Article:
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on 3 March 2017
Great history.
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on 22 August 2010
This is a compelling read and a book that I found impossible to put down. The history commences with the medieival origins of the game but the author gets his teeth stuck in in his subject with the emergence of the game within public schools. It was fascinating to discover how Association Football came about and it is difficult not to feel sorry for the public schools who fought to have their own unique rules adopted as the game became increasingly formalised only to see the sport develop into a monster they couldn't quite control as new, working class teams emerged to dominate the game. I was staggered just how different the rules would have been when the first FA Cup final was played at The Oval (!!) in 1872 - being only partially aware of this, I was thoroughly engrossed by this information.

Where the book scores is the way that it illustrates just how different the game was in Victorian times. The descriptions of the early FA Cup finals are heavy with nostalgia and the rapid ascent into the national consciousness was fascinating, in particular the importance of the game in Scotland where the pioneering Queens Park first introduced tactics that allowed successive Scottish teams to destroy their English counterparts. As the century wore on, it is striking how many parallels there were with the contemporary game and the book explains how Lancashire cluns poached the best talent from North of the border so as to dominate football. There is also the whiff of corruption involving Preston North End, the Manchester United of their day as well as other scandals involving players like Billy Meredith and much of the later chapters deal with this in detail. Other , more obscure subjects tackled include the evolution of football kits (Butka were the first manufacturers) , the eventual dominance over Rugby , the rise of amateurism with clubs like the Corinthians and the women's game. It is also interesting to see how many football clubs folded in this era.

My only misgiving is that this book does not really take into account the evolution of football in the South other than within the public schools. Whilst the Northern clubs are rightly given priority as they were very much the top teams of the day, I would have loved to have learned more about the evolution of other clubs and the origins of the Southern League which is totally neglected in this book. Given that my team , Southampton, dominated the Southern League at this time when they had the likes of C.B. Fry and Charles Smith (the man who took football to Brazil ) in the team, this is a shame. However, I am hoping that Richard Sanders decides to address this in a fully up volume which would be very much welcomed.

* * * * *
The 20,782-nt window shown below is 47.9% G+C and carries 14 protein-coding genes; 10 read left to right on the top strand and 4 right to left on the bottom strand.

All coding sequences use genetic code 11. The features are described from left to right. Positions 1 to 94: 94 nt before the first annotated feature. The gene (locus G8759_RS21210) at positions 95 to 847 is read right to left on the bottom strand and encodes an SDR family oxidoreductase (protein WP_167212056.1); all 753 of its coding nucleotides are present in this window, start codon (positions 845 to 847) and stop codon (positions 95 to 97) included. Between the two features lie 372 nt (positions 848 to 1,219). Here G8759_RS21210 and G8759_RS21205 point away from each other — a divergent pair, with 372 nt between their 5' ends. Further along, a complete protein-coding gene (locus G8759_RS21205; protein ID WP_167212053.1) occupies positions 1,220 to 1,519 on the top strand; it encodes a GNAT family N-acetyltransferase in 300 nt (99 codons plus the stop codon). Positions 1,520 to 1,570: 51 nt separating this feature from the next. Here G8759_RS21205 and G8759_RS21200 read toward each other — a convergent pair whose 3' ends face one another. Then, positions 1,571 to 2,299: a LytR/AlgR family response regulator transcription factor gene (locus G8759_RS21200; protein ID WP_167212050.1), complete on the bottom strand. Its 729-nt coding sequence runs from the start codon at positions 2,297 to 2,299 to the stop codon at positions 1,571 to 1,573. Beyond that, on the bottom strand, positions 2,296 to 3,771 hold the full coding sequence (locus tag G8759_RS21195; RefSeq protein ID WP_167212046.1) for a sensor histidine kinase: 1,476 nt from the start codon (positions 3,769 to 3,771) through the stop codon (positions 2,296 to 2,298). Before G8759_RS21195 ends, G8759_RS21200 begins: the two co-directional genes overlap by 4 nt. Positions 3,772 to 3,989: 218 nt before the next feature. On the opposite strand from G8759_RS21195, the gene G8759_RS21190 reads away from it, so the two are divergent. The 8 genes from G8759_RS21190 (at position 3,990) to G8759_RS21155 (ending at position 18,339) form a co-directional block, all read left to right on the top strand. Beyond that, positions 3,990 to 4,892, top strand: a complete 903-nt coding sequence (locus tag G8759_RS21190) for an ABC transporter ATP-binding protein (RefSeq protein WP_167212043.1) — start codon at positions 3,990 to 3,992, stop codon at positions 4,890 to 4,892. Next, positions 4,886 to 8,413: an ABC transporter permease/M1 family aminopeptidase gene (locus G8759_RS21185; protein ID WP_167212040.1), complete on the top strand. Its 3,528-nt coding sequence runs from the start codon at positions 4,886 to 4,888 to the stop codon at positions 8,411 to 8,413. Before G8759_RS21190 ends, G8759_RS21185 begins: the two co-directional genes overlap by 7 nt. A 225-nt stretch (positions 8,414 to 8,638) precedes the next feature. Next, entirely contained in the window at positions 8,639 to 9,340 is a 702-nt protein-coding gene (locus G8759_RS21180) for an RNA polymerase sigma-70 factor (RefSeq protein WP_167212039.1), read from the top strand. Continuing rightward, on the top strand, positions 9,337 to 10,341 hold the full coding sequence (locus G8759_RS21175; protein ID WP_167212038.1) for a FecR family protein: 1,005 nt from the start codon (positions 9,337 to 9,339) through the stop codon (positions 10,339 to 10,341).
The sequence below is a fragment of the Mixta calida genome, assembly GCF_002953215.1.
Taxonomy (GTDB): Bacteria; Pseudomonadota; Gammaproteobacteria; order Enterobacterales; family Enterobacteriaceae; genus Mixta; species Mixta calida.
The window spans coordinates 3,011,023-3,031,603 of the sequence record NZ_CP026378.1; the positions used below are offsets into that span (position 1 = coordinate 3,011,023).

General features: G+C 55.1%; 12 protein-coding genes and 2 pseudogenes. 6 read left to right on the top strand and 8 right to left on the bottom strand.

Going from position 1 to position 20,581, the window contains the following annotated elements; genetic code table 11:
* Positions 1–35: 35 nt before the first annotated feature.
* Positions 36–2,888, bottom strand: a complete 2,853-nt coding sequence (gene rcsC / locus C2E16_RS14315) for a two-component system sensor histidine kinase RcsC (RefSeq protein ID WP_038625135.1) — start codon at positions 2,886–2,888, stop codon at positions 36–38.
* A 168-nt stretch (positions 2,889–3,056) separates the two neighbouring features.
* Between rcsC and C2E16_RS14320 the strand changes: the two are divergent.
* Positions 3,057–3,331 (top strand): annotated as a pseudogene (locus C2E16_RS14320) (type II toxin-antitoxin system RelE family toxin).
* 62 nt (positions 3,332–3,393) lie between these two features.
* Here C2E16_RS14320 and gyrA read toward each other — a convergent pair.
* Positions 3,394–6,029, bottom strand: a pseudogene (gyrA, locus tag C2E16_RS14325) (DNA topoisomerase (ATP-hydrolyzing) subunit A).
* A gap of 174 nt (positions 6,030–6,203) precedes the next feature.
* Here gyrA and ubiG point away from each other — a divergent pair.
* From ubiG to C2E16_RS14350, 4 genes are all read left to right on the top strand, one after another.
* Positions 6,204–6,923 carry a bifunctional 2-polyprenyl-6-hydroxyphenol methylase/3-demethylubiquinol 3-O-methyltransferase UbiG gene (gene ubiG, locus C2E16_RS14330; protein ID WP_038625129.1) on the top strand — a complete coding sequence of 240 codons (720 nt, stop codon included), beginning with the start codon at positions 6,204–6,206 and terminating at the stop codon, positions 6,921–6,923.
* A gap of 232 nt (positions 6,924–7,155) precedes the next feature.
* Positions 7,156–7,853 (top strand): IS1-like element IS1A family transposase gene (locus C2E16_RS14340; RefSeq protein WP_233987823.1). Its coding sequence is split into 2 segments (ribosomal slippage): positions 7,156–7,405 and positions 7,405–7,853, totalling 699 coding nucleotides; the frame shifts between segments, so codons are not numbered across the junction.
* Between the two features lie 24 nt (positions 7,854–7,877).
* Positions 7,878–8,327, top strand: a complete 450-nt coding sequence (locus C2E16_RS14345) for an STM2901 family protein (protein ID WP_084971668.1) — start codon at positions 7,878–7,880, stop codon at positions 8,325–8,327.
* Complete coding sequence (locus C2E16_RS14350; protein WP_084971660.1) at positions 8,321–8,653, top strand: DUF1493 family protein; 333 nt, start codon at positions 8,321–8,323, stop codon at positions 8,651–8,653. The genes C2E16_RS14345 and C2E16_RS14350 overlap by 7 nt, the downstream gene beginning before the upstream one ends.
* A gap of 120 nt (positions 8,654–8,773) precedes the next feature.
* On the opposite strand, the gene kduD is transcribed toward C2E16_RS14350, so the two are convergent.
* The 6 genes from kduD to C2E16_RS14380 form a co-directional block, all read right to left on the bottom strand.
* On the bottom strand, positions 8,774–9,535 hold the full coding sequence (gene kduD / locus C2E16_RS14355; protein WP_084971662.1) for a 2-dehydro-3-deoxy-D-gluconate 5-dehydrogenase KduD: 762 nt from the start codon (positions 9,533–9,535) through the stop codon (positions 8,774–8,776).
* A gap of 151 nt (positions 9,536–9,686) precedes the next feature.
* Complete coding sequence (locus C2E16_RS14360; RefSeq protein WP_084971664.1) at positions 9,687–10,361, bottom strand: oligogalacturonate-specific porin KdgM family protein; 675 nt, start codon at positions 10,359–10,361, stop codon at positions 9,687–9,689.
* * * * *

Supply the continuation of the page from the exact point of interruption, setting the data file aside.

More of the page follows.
This is easily the most interesting and entertaining book I have read this year. Football books are often a by-word for stinkers but "Beastly Fury" is both well researched and engrossing. Having read it, I am now on the look out for more books about Victorian football as it has definately whetted my appetite. Unreservedly recommended.
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on 29 July 2010
Beastly Fury is one of the best books I've ever read; the fact that I just could not put it down and completed the 300 pages in twenty-four hours underlines this. It is a well-researched history of the birth of British football that encompasses divisions within society that include both class and nationality. The main contributions for the origins of the game are carefully analysed, as the roles of both the public schools and working men are put in their context. The influence of Scottish football is also covered, but don't expect every little detail of footballing events up to 1915 to be covered. The author has picked out events relevant to the development of the professional game and guided us through a range of personalities who left their mark on our national sport. One fascinating aspect is the description of the style of football played within these shores which, in the light of the recent World Cup failure, gives much food for thought.
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on 9 August 2009
Beastly Fury tells the story of how British football gradually emerged over the course of the 19th century, the result of the coming together (and subsequent separation) of working, middle and upper class forms of football. In telling this story, Sanders also gives an account of the changing class relations of the industrialising Britain of the 19th and early 20th centuries, and in particular of the strength of extreme snobbery and social prejudice which characterised these relations. A small but telling example of this was the fact that any professionals who were reluctantly selected for early England teams were obliged to wear different shirts from their amateur teammates.